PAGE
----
It’s wings are in pretty bad shape, at this point but they seem to be over-engineered enough that it didn’t seem to have any trouble flying with them. This is a less common butterfly than the eastern tiger-swallowtails (Papilio glaucus) and even the monarchs (Danaus plexippus) that we see most often. It was moving between the black-eyed Susans and the buddleia. It’s a pretty butterfly, even with much of its hind wings missing. The orange spots are quite vivid and the pattern is unmistakable. Both sides of the wings, but in particular the upper surfaces (not seen here) show a decidedly iridescent blue color in bright sunlight. In certain light it can appear purple, which accounts for the common name, but red-spotted blue might be a more obvious name.
Generally, I’m not very partial to insects that eat plants that I like. There are levels of dislike, of course. Those that simply suck on the sap aren’t as bad as those that eat leaves and stems which in turn are less of a problem than those that bore into plants, particularly woody plants. Still, they can be bad enough. This is particularly true early in the season, when even sucking insects can seriously stunt the growth of plants and prevent them from blooming. Blooms, after all, are why we grow many of these pants.
The large milkweed bug (Oncopeltus fasciatus) is somewhere in the middle of this continuum. It doesn’t do significant damage to the plant on which it feeds, either in its nymphal or adult stage. It eats the seeds of milkweed plants. In this case, these large milkweed bugs are on Asclepias tuberosa (butterfly weed). They do cause damage, of course, because the eaten seeds will reduce the amount of self-seeding that the plants can do. But they don’t do any real harm to the plants themselves, which are fairly tough perennials. So, I let these alone. They are quite pretty, anyway.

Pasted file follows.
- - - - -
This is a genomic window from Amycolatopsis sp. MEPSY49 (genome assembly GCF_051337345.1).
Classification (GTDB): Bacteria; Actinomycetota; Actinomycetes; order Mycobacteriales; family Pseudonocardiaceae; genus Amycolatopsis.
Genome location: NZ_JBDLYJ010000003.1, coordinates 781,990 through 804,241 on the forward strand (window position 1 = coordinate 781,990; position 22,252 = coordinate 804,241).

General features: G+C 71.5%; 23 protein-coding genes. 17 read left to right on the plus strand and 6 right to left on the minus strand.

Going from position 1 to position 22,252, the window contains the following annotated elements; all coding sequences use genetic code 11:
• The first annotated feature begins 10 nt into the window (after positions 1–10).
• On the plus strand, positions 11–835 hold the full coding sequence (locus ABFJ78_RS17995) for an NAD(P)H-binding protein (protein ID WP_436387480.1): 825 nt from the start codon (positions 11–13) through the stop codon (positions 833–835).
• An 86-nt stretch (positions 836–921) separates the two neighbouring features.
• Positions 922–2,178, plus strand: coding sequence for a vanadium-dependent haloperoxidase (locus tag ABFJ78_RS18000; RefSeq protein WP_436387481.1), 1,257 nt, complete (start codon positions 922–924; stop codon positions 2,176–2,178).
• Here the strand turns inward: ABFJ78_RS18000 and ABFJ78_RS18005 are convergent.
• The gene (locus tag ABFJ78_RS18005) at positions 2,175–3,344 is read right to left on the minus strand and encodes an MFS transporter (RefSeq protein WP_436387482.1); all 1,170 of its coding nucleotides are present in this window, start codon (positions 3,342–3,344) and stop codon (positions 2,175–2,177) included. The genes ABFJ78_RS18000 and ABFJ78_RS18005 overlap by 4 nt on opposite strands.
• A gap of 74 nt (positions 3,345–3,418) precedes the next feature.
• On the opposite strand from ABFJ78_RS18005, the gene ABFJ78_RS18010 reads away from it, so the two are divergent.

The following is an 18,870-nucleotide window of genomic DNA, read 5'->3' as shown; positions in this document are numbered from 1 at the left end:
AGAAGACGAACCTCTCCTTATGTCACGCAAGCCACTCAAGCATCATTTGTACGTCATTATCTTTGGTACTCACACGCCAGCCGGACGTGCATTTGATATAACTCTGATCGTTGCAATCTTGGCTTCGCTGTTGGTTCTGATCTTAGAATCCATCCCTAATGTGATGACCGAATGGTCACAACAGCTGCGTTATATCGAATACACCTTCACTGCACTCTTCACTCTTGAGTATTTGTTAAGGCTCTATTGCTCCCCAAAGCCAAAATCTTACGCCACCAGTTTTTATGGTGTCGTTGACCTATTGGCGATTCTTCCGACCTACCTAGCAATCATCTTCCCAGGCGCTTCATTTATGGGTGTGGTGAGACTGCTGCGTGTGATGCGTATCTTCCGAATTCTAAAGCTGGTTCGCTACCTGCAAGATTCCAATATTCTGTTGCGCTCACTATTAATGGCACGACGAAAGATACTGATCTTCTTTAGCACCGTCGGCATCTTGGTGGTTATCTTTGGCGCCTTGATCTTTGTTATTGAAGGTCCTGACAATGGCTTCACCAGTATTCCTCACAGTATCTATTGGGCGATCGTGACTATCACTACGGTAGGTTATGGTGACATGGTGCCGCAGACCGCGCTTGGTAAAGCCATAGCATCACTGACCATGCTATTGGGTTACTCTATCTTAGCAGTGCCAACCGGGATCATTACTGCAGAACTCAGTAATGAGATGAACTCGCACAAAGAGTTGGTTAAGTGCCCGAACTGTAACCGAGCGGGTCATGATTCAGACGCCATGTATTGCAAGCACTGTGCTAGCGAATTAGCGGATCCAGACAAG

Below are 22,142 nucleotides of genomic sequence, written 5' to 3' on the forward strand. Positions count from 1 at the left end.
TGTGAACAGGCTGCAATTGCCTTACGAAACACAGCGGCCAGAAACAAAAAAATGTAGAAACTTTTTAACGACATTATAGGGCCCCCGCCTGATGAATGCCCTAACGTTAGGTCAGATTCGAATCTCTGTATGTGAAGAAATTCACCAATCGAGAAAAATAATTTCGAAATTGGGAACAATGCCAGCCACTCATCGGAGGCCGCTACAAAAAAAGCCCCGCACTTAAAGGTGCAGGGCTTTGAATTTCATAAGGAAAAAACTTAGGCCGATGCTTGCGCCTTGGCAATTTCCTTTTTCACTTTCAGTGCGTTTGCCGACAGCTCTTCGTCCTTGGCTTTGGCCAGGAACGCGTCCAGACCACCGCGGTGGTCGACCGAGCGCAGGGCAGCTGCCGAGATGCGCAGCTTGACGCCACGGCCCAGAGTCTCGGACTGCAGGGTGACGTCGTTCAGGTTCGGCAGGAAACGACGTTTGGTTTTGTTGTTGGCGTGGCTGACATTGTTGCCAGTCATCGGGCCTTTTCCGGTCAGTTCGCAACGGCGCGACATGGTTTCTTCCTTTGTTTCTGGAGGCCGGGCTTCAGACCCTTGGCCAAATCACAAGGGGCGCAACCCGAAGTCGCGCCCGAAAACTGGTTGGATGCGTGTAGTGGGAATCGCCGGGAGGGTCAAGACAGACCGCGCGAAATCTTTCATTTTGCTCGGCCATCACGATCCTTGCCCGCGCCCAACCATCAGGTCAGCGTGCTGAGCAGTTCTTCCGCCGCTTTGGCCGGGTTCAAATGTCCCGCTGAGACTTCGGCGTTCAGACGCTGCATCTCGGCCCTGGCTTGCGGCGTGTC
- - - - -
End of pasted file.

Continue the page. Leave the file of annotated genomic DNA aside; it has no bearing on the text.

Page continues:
American Pokeweed (Phytolacca americana) is a pretty common weed in our garden. It’s very large leaves are unmistakable even when the plants are very small. We try to pull it up as soon as we see it but sometimes, we miss one or two. Back in the middle of our hedge, which is about eight feet tall, three pokeweed plants were growing. We didn’t notice them until the started to show out of the top of the hedge and of course, by that time they were pretty well established. I managed to get most of the roots of one of them but the other two were too close to the fence to dig properly and I’m afraid they will come up again next year. But I’ll be watching, this time.
The bumble bees and the carpenter bees look a bit alike, both being fairly large and a combination of black and yellow or orange. The bumble bees are in a separate subfamily from the carpenter bees, being in the subfamily Apinae along with the honey, Long-horned, Orchid, and Digger Bees. This one is considerably smaller than the carpenter bee I posted a photo of recently, probably being at most about two centimeters long.